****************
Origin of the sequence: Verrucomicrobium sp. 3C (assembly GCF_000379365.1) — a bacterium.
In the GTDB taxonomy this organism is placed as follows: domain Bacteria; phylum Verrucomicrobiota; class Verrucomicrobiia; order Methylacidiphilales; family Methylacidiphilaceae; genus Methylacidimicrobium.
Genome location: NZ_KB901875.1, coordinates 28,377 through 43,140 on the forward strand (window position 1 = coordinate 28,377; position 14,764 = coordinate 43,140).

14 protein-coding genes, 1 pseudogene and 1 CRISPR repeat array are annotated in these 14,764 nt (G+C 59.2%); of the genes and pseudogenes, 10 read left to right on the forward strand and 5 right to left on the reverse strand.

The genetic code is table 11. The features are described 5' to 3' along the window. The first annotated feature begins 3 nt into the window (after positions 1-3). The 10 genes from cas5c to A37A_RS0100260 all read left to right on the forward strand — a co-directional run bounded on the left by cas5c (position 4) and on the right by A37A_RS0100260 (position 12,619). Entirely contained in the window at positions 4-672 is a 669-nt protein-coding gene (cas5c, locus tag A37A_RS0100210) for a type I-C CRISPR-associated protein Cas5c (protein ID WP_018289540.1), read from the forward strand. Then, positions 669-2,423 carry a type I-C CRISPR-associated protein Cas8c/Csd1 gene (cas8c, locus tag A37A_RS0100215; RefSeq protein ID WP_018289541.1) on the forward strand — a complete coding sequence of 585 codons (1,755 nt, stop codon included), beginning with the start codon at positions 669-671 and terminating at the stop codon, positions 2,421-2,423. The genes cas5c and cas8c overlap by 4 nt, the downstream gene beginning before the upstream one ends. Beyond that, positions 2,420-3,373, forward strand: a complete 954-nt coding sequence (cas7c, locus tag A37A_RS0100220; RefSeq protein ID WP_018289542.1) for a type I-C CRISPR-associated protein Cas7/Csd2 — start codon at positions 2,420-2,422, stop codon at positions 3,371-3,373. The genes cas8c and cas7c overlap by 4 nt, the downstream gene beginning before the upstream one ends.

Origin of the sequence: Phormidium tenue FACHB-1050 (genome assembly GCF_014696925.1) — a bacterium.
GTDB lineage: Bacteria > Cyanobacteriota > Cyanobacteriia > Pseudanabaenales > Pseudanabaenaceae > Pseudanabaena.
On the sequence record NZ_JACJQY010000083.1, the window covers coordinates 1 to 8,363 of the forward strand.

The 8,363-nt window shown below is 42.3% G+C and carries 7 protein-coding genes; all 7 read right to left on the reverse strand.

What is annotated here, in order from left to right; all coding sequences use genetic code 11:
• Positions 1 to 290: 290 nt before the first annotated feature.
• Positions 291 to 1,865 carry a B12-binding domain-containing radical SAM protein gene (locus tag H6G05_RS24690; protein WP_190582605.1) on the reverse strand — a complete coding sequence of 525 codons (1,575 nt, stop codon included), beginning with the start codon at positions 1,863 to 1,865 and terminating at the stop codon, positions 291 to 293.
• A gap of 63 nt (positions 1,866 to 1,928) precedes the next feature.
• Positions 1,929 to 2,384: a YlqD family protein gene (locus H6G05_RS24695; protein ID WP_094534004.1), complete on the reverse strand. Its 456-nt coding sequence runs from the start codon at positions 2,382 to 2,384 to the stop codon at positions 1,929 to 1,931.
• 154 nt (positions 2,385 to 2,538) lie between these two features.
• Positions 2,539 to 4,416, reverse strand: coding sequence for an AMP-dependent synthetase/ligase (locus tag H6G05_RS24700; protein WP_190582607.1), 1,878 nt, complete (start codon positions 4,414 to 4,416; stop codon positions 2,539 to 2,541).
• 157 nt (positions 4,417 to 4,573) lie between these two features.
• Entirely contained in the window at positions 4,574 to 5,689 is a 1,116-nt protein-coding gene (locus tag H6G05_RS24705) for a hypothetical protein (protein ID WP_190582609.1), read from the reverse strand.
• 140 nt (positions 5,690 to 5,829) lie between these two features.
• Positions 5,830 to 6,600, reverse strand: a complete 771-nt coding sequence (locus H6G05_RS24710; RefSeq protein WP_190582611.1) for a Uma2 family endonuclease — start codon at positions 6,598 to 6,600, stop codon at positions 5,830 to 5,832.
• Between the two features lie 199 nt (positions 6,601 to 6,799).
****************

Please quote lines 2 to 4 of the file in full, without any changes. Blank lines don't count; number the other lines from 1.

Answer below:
In the GTDB taxonomy this organism is placed as follows: domain Bacteria; phylum Verrucomicrobiota; class Verrucomicrobiia; order Methylacidiphilales; family Methylacidiphilaceae; genus Methylacidimicrobium.
Genome location: NZ_KB901875.1, coordinates 28,377 through 43,140 on the forward strand (window position 1 = coordinate 28,377; position 14,764 = coordinate 43,140).

14 protein-coding genes, 1 pseudogene and 1 CRISPR repeat array are annotated in these 14,764 nt (G+C 59.2%); of the genes and pseudogenes, 10 read left to right on the forward strand and 5 right to left on the reverse strand.